Kate Mosse on founding of the Baileys Womens Prize for Fiction

On the twentieth anniversary of the Baileys Women Prize for Fiction, previously the Orange Prize, we revisit an interview with one of its founders.

You were one of the founders of the Orange Prize in 1996. Are women writers still overlooked by other shortlists?
We founded the Orange Prize for a range of reasons. One was internationalism, one was the nature of being literary, and one was the fact that women didn't appear very often on prize shortlists, a situation that has improved enormously in the past few years. That is terrific.

Is the Orange Prize doing what you wanted it to do?
Yes. Our focus was getting outstanding international fiction by women promoted and read by as many men and women as possible. Figures from the book trade show that the Orange Prize shortlist overall is the bestselling shortlist of any prize. It suggests that the goal of putting these books in the hands of readers is working. We're very proud of that.

The prize has got people reading more widely. It celebrates women's achievements, but it was founded looking outwards, rather than inwards. It is about men and women reading outstanding women's fiction, not just a pat on the back.

It has been criticised by prominent women writers, including Germaine Greer and A S Byatt. How do you respond to those criticisms?
Lots of people have objections to prizes of all types, and it would be extraordinary if everybody agreed on anything that's worthwhile - they never do. A S Byatt is a writer I hugely respect and enjoy, but her point of view and mine are not the same. There are thousands and thousands of people who think the Orange Prize is a terrific thing, and a few who don't. That's absolutely their prerogative. I don't feel there is any need to try to persuade people.

The prize has a very clear focus and brief, and some people don't particularly like that, in the same way as some people don't like the fact that the Booker doesn't include Americans. Again, it's their prerogative to disagree. People have different views of how you deal with different issues in literature, and, frankly, long may it last that there is a range of views.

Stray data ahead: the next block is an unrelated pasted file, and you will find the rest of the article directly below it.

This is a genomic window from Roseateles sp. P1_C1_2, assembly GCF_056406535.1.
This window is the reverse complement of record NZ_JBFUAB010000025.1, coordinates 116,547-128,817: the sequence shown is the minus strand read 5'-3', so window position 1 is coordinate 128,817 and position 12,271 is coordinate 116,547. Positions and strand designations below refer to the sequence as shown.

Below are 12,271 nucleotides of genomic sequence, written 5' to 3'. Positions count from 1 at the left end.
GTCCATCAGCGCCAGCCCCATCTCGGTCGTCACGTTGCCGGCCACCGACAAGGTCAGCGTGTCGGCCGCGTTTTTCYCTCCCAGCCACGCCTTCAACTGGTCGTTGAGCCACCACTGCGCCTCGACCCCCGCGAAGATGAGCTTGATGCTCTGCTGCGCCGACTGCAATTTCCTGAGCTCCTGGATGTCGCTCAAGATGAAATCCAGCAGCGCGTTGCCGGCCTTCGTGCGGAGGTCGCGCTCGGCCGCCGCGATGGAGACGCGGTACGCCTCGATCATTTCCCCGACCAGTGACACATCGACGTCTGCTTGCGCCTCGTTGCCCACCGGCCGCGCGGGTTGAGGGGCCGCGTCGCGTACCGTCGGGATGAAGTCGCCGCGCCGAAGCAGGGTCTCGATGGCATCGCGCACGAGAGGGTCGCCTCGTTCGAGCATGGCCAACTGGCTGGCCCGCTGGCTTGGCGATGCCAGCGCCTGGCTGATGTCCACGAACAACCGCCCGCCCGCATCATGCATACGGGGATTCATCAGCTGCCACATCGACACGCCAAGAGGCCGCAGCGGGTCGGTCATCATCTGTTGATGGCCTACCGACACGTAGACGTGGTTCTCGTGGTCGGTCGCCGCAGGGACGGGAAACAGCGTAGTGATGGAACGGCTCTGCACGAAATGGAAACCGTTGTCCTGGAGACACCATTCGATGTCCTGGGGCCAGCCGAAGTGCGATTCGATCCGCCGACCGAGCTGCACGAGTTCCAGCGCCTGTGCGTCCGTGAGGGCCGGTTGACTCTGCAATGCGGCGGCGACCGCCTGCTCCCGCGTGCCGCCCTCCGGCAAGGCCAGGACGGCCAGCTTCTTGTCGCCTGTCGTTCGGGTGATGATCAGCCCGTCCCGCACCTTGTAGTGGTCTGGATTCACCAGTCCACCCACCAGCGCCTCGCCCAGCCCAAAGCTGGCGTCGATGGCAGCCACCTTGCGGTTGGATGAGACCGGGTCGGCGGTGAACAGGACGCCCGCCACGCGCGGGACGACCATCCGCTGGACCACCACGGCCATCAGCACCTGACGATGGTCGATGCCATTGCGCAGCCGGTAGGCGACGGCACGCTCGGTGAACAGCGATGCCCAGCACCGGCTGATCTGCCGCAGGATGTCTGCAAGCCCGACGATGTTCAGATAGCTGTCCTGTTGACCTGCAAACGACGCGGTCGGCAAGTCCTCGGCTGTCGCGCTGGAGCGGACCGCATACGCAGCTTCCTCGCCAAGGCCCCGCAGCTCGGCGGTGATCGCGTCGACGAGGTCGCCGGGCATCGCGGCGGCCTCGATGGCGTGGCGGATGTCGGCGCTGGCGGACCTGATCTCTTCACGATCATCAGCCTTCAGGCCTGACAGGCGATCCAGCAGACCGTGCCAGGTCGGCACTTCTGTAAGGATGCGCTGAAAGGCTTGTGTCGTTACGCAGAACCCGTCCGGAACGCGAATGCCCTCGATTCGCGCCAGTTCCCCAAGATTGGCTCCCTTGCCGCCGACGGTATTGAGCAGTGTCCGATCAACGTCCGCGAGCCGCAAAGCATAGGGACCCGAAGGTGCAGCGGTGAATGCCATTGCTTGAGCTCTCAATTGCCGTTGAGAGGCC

Will the prize eventually cease to be necessary?
All prizes have a role, if they are run with integrity and with a clear focus on reading and quality writing. I don't think any of them is necessary, but they all play an incredibly important role in building a body of literature, in introducing new authors to new readers, and extending reading. Therefore, all prizes are both not necessary at all and totally necessary. I don't think the Orange is any different. It would be odd to stop doing it, because it is very successful in promoting outstanding literature.

What do you think of this year's shortlist?
I have my personal favourites, but I'm not part of the judging panel, so I'll keep my opinions to myself.

Have there been any books that you wished would win, but didn't?
Oh, yes, absolutely. Often after listening to the judges talking about books, books that were maybe not my cup of tea to start with, I've changed my opinion. But there are always one's own favourites that don't win when you hoped they would. You can't avoid that, not unless you're a judge every year.

You write historical fiction. What is most important: imagination or research?
One without the other doesn't work. People read historical fiction to get a genuine sense of another time, another place and another way of seeing the world, but without an imagination that lifts it into a story and a narrative involving characters that you want to engage with, it doesn't work as a piece of historical fiction. I am not a fan of historical fiction that is sloppy in its research or is dishonest about the real history.

Some people say it doesn't matter, because it's a novel, whereas I say that if you are setting something in an actual place and time, you owe it to the people who were there, and to the real historians, not least, to get it right. You need both imagination and rigorous research to make a piece of historical fiction come alive.

Kate Mosse is the honorary director of the Orange Prize for Fiction. Her latest book, "The Winter Ghosts", is published by Orion (£14.99).

The winner of the Orange Prize will be announced on 9 June.

Samira Shackle is a freelance journalist, who tweets @samirashackle. She was formerly a staff writer for the New Statesman.

This article first appeared in the 07 June 2010 issue of the New Statesman, The myth of Mandela